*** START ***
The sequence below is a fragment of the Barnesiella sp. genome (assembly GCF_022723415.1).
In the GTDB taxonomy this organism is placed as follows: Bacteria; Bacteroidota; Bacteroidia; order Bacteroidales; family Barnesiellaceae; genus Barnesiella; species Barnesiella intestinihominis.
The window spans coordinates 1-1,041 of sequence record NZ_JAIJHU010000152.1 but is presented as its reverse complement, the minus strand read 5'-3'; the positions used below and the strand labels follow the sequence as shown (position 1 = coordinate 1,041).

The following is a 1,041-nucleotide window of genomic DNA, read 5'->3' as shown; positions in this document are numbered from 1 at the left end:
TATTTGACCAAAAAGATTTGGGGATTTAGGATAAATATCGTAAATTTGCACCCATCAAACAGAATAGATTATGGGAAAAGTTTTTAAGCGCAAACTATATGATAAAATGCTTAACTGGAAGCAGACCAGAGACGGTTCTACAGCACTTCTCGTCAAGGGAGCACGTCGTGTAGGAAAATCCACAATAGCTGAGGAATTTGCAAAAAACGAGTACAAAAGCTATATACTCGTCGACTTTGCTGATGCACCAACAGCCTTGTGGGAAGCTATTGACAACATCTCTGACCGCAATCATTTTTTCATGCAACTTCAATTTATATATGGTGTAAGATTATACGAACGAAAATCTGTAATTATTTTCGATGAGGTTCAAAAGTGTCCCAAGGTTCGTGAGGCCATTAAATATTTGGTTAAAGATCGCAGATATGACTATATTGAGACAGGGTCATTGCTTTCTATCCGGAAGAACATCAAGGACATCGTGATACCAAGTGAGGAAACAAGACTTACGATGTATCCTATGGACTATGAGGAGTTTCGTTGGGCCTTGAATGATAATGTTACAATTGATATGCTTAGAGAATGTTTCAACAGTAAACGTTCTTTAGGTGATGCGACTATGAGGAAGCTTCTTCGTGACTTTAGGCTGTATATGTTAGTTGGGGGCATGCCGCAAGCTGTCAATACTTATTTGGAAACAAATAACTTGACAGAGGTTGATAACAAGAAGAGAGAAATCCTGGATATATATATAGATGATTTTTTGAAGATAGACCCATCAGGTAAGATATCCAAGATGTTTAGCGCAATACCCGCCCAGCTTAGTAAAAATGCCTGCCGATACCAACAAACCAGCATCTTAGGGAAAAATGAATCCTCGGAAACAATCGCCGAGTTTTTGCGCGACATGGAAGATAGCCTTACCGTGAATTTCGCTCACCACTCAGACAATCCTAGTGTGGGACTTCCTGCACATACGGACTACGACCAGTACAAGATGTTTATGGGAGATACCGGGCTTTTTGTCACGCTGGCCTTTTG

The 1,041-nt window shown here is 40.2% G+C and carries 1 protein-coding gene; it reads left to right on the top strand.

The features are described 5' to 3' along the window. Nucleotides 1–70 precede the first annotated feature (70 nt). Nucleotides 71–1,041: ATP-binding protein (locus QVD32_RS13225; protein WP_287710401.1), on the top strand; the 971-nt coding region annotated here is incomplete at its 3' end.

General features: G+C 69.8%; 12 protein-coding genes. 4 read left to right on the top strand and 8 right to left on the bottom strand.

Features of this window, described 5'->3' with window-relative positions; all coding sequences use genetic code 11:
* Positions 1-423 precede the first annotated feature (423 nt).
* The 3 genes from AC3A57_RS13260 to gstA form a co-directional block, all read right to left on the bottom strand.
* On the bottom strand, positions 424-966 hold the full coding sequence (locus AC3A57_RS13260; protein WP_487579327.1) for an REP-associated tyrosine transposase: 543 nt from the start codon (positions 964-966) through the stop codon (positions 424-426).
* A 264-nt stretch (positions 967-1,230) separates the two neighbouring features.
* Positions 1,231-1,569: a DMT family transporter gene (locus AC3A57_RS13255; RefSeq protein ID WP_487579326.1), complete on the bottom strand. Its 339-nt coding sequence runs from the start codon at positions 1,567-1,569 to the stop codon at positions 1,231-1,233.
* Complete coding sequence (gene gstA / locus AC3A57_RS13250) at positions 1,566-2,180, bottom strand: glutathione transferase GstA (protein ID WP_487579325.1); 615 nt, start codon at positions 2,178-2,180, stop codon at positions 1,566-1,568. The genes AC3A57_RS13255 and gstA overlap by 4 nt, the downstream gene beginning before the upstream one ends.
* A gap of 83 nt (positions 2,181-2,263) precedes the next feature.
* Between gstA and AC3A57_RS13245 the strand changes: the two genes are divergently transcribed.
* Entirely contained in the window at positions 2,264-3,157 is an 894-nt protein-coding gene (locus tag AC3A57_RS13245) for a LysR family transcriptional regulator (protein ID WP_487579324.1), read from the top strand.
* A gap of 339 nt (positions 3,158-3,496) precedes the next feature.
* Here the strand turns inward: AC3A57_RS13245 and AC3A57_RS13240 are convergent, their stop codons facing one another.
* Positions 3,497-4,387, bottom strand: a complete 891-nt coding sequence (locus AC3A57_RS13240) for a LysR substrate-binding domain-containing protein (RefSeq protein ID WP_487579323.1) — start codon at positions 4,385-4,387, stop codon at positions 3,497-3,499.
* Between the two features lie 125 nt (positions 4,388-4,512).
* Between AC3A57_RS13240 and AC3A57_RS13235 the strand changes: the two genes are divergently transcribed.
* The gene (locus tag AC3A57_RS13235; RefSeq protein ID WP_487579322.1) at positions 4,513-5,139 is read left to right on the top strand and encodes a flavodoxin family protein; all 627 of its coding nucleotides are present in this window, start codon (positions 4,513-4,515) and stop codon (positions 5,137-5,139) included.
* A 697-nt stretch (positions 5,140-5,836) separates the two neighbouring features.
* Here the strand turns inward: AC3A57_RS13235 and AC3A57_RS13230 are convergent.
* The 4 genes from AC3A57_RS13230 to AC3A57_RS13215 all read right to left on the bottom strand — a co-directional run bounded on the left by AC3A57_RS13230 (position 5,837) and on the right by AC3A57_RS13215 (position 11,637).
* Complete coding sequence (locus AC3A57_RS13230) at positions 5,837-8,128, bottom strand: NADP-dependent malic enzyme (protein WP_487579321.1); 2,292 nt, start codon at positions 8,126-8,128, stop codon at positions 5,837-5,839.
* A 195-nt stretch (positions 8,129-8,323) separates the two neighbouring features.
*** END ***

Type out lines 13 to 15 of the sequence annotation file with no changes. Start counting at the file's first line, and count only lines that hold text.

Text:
* A 264-nt stretch (positions 967-1,230) separates the two neighbouring features.
* Positions 1,231-1,569: a DMT family transporter gene (locus AC3A57_RS13255; RefSeq protein ID WP_487579326.1), complete on the bottom strand. Its 339-nt coding sequence runs from the start codon at positions 1,567-1,569 to the stop codon at positions 1,231-1,233.
* Complete coding sequence (gene gstA / locus AC3A57_RS13250) at positions 1,566-2,180, bottom strand: glutathione transferase GstA (protein ID WP_487579325.1); 615 nt, start codon at positions 2,178-2,180, stop codon at positions 1,566-1,568. The genes AC3A57_RS13255 and gstA overlap by 4 nt, the downstream gene beginning before the upstream one ends.